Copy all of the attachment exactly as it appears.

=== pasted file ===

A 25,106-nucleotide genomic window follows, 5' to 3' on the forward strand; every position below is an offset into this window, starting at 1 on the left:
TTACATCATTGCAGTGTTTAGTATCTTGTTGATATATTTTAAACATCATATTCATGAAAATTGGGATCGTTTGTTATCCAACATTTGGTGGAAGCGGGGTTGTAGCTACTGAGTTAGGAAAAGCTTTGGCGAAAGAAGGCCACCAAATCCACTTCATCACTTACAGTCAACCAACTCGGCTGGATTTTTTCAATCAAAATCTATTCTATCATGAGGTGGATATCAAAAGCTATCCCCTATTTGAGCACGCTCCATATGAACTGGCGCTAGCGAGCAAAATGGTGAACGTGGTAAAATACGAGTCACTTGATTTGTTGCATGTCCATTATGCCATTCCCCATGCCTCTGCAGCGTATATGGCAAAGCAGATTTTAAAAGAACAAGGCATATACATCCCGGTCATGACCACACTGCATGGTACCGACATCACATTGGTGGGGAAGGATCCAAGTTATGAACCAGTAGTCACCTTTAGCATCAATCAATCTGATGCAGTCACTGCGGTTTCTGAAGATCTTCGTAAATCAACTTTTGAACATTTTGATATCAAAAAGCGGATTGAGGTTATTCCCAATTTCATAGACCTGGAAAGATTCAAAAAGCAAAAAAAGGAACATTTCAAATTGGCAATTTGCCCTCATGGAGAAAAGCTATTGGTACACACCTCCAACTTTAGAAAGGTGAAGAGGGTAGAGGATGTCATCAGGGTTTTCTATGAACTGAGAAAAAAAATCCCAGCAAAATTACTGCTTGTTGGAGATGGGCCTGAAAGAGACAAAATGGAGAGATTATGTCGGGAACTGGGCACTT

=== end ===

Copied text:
A 25,106-nucleotide genomic window follows, 5' to 3' on the forward strand; every position below is an offset into this window, starting at 1 on the left:
TTACATCATTGCAGTGTTTAGTATCTTGTTGATATATTTTAAACATCATATTCATGAAAATTGGGATCGTTTGTTATCCAACATTTGGTGGAAGCGGGGTTGTAGCTACTGAGTTAGGAAAAGCTTTGGCGAAAGAAGGCCACCAAATCCACTTCATCACTTACAGTCAACCAACTCGGCTGGATTTTTTCAATCAAAATCTATTCTATCATGAGGTGGATATCAAAAGCTATCCCCTATTTGAGCACGCTCCATATGAACTGGCGCTAGCGAGCAAAATGGTGAACGTGGTAAAATACGAGTCACTTGATTTGTTGCATGTCCATTATGCCATTCCCCATGCCTCTGCAGCGTATATGGCAAAGCAGATTTTAAAAGAACAAGGCATATACATCCCGGTCATGACCACACTGCATGGTACCGACATCACATTGGTGGGGAAGGATCCAAGTTATGAACCAGTAGTCACCTTTAGCATCAATCAATCTGATGCAGTCACTGCGGTTTCTGAAGATCTTCGTAAATCAACTTTTGAACATTTTGATATCAAAAAGCGGATTGAGGTTATTCCCAATTTCATAGACCTGGAAAGATTCAAAAAGCAAAAAAAGGAACATTTCAAATTGGCAATTTGCCCTCATGGAGAAAAGCTATTGGTACACACCTCCAACTTTAGAAAGGTGAAGAGGGTAGAGGATGTCATCAGGGTTTTCTATGAACTGAGAAAAAAAATCCCAGCAAAATTACTGCTTGTTGGAGATGGGCCTGAAAGAGACAAAATGGAGAGATTATGTCGGGAACTGGGCACTT